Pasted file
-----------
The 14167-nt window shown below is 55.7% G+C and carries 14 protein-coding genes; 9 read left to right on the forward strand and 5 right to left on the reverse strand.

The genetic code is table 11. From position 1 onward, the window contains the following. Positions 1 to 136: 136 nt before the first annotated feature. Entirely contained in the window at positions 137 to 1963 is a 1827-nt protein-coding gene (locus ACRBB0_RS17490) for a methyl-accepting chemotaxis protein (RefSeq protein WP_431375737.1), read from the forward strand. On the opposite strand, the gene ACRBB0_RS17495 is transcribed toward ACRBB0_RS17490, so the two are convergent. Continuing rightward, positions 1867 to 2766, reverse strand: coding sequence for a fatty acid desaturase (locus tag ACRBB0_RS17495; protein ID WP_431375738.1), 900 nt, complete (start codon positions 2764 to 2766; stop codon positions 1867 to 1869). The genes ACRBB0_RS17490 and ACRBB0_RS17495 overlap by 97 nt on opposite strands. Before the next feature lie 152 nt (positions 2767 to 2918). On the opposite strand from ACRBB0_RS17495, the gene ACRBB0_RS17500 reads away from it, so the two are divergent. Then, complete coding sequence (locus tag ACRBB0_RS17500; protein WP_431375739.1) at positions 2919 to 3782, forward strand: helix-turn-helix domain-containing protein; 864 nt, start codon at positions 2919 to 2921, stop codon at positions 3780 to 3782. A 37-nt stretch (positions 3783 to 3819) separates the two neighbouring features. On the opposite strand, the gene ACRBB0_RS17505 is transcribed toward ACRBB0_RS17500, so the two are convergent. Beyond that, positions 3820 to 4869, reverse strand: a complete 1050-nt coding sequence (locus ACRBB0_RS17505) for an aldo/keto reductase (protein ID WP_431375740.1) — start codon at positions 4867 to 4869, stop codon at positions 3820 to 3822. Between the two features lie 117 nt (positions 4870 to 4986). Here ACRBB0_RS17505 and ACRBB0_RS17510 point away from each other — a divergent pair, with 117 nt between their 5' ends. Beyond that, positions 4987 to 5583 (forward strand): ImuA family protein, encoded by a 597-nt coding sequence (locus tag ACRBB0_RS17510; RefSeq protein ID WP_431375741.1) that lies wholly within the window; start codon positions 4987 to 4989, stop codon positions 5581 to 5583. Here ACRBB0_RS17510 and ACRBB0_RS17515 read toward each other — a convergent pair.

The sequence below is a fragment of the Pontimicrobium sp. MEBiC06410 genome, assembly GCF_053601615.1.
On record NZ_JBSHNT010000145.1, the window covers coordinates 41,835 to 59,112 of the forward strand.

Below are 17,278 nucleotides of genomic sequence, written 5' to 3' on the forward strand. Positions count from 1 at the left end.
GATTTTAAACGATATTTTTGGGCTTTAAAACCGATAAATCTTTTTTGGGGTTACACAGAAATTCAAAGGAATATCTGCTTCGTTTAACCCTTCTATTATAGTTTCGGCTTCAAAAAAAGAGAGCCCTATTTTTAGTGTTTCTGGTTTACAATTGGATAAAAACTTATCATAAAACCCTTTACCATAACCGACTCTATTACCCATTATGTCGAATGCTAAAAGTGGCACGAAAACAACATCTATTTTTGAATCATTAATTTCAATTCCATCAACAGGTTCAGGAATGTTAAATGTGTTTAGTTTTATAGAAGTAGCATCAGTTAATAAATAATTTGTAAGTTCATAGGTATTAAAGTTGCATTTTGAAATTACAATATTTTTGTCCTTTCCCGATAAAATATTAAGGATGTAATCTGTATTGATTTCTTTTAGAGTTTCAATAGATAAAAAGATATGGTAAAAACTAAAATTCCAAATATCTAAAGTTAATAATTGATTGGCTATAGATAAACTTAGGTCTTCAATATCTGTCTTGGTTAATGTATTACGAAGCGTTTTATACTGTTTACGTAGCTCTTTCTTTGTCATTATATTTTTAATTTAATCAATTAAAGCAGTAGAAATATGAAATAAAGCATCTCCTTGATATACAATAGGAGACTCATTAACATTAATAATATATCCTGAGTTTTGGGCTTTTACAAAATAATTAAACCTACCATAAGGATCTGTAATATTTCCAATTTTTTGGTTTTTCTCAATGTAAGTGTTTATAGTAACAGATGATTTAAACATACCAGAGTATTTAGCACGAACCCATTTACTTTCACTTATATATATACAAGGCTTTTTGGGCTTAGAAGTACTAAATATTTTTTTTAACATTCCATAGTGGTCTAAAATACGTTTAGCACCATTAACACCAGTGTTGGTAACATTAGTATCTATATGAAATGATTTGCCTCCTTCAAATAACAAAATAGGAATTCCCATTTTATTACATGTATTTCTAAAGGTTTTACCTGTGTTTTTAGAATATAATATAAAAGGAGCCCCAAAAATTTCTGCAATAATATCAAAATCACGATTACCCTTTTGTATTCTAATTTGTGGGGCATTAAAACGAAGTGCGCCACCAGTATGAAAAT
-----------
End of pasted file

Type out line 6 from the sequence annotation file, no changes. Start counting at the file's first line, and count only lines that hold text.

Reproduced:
GATTTTAAACGATATTTTTGGGCTTTAAAACCGATAAATCTTTTTTGGGGTTACACAGAAATTCAAAGGAATATCTGCTTCGTTTAACCCTTCTATTATAGTTTCGGCTTCAAAAAAAGAGAGCCCTATTTTTAGTGTTTCTGGTTTACAATTGGATAAAAACTTATCATAAAACCCTTTACCATAACCGACTCTATTACCCATTATGTCGAATGCTAAAAGTGGCACGAAAACAACATCTATTTTTGAATCATTAATTTCAATTCCATCAACAGGTTCAGGAATGTTAAATGTGTTTAGTTTTATAGAAGTAGCATCAGTTAATAAATAATTTGTAAGTTCATAGGTATTAAAGTTGCATTTTGAAATTACAATATTTTTGTCCTTTCCCGATAAAATATTAAGGATGTAATCTGTATTGATTTCTTTTAGAGTTTCAATAGATAAAAAGATATGGTAAAAACTAAAATTCCAAATATCTAAAGTTAATAATTGATTGGCTATAGATAAACTTAGGTCTTCAATATCTGTCTTGGTTAATGTATTACGAAGCGTTTTATACTGTTTACGTAGCTCTTTCTTTGTCATTATATTTTTAATTTAATCAATTAAAGCAGTAGAAATATGAAATAAAGCATCTCCTTGATATACAATAGGAGACTCATTAACATTAATAATATATCCTGAGTTTTGGGCTTTTACAAAATAATTAAACCTACCATAAGGATCTGTAATATTTCCAATTTTTTGGTTTTTCTCAATGTAAGTGTTTATAGTAACAGATGATTTAAACATACCAGAGTATTTAGCACGAACCCATTTACTTTCACTTATATATATACAAGGCTTTTTGGGCTTAGAAGTACTAAATATTTTTTTTAACATTCCATAGTGGTCTAAAATACGTTTAGCACCATTAACACCAGTGTTGGTAACATTAGTATCTATATGAAATGATTTGCCTCCTTCAAATAACAAAATAGGAATTCCCATTTTATTACATGTATTTCTAAAGGTTTTACCTGTGTTTTTAGAATATAATATAAAAGGAGCCCCAAAAATTTCTGCAATAATATCAAAATCACGATTACCCTTTTGTATTCTAATTTGTGGGGCATTAAAACGAAGTGCGCCACCAGTATGAAAAT